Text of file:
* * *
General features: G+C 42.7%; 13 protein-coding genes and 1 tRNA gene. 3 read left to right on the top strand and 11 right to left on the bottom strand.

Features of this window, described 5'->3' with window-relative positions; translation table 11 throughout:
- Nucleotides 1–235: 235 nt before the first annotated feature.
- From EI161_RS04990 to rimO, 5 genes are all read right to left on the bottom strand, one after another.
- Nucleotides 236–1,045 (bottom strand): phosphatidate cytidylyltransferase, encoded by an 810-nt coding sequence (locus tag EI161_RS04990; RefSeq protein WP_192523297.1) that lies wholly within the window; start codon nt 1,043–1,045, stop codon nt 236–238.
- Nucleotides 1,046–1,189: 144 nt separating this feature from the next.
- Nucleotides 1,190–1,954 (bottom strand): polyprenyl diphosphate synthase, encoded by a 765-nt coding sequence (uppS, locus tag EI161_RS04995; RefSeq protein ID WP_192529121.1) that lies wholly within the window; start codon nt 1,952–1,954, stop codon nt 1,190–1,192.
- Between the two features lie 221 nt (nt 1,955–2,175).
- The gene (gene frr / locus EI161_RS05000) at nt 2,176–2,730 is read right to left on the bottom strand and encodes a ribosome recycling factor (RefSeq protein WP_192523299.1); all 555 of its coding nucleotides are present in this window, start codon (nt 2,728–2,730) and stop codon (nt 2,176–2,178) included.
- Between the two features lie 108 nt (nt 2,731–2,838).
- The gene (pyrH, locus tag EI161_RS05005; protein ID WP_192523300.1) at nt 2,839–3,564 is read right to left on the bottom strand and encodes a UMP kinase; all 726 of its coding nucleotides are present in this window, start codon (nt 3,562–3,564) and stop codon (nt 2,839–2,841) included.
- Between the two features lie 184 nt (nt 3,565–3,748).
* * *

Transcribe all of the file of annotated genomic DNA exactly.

General features: G+C 42.7%; 13 protein-coding genes and 1 tRNA gene. 3 read left to right on the top strand and 11 right to left on the bottom strand.

Features of this window, described 5'->3' with window-relative positions; translation table 11 throughout:
- Nucleotides 1–235: 235 nt before the first annotated feature.
- From EI161_RS04990 to rimO, 5 genes are all read right to left on the bottom strand, one after another.
- Nucleotides 236–1,045 (bottom strand): phosphatidate cytidylyltransferase, encoded by an 810-nt coding sequence (locus tag EI161_RS04990; RefSeq protein WP_192523297.1) that lies wholly within the window; start codon nt 1,043–1,045, stop codon nt 236–238.
- Nucleotides 1,046–1,189: 144 nt separating this feature from the next.
- Nucleotides 1,190–1,954 (bottom strand): polyprenyl diphosphate synthase, encoded by a 765-nt coding sequence (uppS, locus tag EI161_RS04995; RefSeq protein ID WP_192529121.1) that lies wholly within the window; start codon nt 1,952–1,954, stop codon nt 1,190–1,192.
- Between the two features lie 221 nt (nt 1,955–2,175).
- The gene (gene frr / locus EI161_RS05000) at nt 2,176–2,730 is read right to left on the bottom strand and encodes a ribosome recycling factor (RefSeq protein WP_192523299.1); all 555 of its coding nucleotides are present in this window, start codon (nt 2,728–2,730) and stop codon (nt 2,176–2,178) included.
- Between the two features lie 108 nt (nt 2,731–2,838).
- The gene (pyrH, locus tag EI161_RS05005; protein ID WP_192523300.1) at nt 2,839–3,564 is read right to left on the bottom strand and encodes a UMP kinase; all 726 of its coding nucleotides are present in this window, start codon (nt 3,562–3,564) and stop codon (nt 2,839–2,841) included.
- Between the two features lie 184 nt (nt 3,565–3,748).